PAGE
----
A key method for improving productivity and success is working better with others. In this context, “better” includes: 1) getting along with others more smoothly and 2) receiving more help from the people with whom you work.
In this discussion, we’ll focus on #2.
You probably already recognize that you can’t adequately accomplish certain goals within your work (and your life) entirely on your own. To get where you want to go, you must cooperate and coordinate with others. What’s more, in these areas your results depend to some extent on theirs.
Realizing this, your next thought is inescapable: helping others improve their productivity and success naturally comes back around to help improve your own.
This is why you can’t maximize your productivity and success without increasing your skills as a coach.
The Role of Coach
These days, an enormous number of people describe themselves as a coach. But that doesn’t mean they’re good at it.
A good coach is someone who understands what others are trying to accomplish and finds effective ways to get them to improve their performance. This explains why someone good at coaching is adept at recognizing and appreciating the knowledge, skills, and abilities that contribute to top performance in the other person’s field of effort.
The good coach can also communicate with other people to help them perceive their working environments more completely, analyze their own performance, recognize their opportunities, improve their choices, upgrade their abilities, and solve their problems.
How to Coach
Many people think that coaching is nothing more than identifying another person’s shortcoming and telling them about it. That’s about as useful as pointing out someone’s personality flaw and expecting them to immediately change. Not gonna happen!
Sure, it’s important for a coach to identify a person’s shortcoming. But the techniques of coaching are all about moving the other person to an emotional and cognitive place where they can see that shortcoming – and the importance of eliminating it – for themselves.
For this reason, effective coaching involves the following:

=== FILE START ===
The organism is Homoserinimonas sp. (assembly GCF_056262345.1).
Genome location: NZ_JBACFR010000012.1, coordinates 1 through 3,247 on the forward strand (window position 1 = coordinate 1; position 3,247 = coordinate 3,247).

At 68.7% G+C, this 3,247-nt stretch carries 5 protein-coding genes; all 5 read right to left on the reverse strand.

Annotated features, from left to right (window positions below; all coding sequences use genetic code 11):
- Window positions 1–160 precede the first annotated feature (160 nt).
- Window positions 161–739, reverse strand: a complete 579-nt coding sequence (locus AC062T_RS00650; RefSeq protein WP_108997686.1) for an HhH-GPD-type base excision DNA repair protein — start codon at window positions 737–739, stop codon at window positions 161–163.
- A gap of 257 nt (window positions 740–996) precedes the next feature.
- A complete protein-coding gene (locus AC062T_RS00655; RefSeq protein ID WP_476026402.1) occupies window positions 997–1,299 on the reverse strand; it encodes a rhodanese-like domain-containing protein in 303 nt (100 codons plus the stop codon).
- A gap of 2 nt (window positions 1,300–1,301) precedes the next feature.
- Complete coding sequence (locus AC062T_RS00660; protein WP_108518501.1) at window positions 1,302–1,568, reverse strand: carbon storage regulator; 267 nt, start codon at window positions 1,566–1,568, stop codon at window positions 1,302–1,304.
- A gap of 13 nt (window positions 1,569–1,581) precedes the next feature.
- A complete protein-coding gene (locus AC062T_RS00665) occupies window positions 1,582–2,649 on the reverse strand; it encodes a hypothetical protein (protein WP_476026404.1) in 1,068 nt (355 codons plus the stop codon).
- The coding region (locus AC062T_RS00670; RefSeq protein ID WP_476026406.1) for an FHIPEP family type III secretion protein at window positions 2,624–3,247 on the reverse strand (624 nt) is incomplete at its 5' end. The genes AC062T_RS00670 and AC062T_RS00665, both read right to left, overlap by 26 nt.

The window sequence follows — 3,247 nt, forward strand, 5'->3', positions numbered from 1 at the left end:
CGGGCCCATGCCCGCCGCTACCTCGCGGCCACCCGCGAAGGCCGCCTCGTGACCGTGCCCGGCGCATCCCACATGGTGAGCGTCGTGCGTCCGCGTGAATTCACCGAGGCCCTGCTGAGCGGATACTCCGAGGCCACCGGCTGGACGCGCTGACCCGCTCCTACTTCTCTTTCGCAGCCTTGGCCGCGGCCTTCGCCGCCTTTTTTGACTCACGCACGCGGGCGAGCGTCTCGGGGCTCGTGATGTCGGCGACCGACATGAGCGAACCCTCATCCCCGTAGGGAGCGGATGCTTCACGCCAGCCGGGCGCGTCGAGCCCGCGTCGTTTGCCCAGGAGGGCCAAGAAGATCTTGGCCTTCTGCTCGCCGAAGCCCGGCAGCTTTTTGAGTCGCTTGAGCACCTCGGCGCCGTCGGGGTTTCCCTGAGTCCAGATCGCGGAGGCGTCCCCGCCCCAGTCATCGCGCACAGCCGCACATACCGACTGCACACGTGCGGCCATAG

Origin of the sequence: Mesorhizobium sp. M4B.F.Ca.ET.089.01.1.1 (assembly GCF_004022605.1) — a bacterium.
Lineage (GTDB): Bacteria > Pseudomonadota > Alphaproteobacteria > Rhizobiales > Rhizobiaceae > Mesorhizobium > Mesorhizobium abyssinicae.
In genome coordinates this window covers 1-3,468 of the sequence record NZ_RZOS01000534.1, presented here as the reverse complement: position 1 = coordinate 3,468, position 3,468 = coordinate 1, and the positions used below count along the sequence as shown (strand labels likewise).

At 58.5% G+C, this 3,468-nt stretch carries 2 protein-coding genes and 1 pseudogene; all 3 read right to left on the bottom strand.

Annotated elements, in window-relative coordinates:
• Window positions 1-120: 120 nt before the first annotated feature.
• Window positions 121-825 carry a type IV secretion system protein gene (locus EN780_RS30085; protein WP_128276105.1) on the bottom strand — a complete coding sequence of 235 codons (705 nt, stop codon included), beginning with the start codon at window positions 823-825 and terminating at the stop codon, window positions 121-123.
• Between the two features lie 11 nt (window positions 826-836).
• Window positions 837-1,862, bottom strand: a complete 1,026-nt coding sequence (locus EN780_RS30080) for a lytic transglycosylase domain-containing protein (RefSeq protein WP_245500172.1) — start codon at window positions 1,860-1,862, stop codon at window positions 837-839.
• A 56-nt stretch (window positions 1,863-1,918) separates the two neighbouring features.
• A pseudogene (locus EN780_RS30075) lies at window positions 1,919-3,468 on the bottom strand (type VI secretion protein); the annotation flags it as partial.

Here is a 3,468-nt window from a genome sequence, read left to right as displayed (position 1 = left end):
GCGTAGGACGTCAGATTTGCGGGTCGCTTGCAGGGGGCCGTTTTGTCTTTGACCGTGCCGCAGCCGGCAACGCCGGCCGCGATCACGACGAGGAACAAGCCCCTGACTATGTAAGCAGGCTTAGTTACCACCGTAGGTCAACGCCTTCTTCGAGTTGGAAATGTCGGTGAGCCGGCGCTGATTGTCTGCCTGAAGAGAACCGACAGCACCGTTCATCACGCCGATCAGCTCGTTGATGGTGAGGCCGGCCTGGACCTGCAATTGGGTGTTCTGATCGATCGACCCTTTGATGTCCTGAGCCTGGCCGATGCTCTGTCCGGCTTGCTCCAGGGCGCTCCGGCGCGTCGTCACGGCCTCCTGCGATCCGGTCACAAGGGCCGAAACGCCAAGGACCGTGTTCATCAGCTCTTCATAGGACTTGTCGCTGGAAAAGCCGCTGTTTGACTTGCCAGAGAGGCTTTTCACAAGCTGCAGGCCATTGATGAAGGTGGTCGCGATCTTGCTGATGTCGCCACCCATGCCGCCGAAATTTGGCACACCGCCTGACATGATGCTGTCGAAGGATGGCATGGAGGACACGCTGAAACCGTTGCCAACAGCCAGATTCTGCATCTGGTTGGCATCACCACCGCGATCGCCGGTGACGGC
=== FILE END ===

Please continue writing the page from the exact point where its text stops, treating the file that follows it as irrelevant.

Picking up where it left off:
Building A Relationship
Hardly anyone takes advice to heart from a stranger or an enemy. If you want to coach effectively, you must get close enough to the other person that s/he trusts you, respects you, and believes what you say.
Knowing the Person You’re Coaching
Good coaching requires good communication, and you generally can’t communicate well to a person you don’t accurately see, hear, and know. While you’re getting them to trust and believe what you will say, you must learn who they are and what makes them tick. With a good understanding of who you’re dealing with, when you deliver your coaching advice they are more likely to hear and accept it.
Assessing the Current Situation
Since good coaching is designed to improve performance, it’s helpful for a coach to be clear about a person’s current level of performance.
- What’s under the person’s control and what’s not?
- What is s/he doing well? What is s/he doing poorly?
- Where can s/he most fruitfully improve?
Expecting Better Results
People tend to live up (or down) to the expectations of the important people in their work and life. As a good coach, you have the opportunity to help the other person set the bar higher than it has tended to be. Resetting the bar entails looking for options and exploring possibilities that can potentially remove constraints on performance and/or lead to improved results.
But be careful: setting the bar too high leads mostly to frustration. Setting it too low allows some of a person’s potentially achievable performance to remain unrealized.
Establishing Criteria for Evaluation
It’s almost impossible for anyone to feel good about coaching and being coached without a clear idea of how to recognize the desired improvement. That’s why it’s important you focus on objective criteria, such as “How many widgets have we produced?” rather than subjective criteria, like “Are we choosing better colors for our widgets?”
Emphasizing the Positive
As a good coach, your charge is to help the other person improve their results, not to instill them with impossible standards or unrealistic expectations. This entails coaching the other person to immediately apply their strengths to the tasks at hand. Over a period of days, weeks, months, and perhaps even years, you can coach them to upgrade their abilities and improve on their weaknesses.
Notice that none of this coaching actually requires another person. Look back at this discussion and you’ll see that you can just as effectively apply these same ideas and techniques to improving your own results.
In fact, it’s perfectly possible – and usually a good idea – to coach yourself before you try coaching anyone else. Doing so has two important benefits:
- Self-coaching helps you directly improve your own productivity and results.
- Self-coaching ensures you’ll be far more proficient as a coach when you finally turn your coaching efforts in the direction of another person.
Coach Someone Else
The primary difference between coaching yourself and coaching someone else is the communication angle: it’s more difficult to win agreement from another person on the goals, the shortcomings, and the plans for improving results than it is to get yourself fully aligned on these same parameters.
That’s why a good coach works very hard to communicate with others, educating rather than preaching, asking questions instead of setting forth answers, and suggesting possibilities rather than barking out orders.
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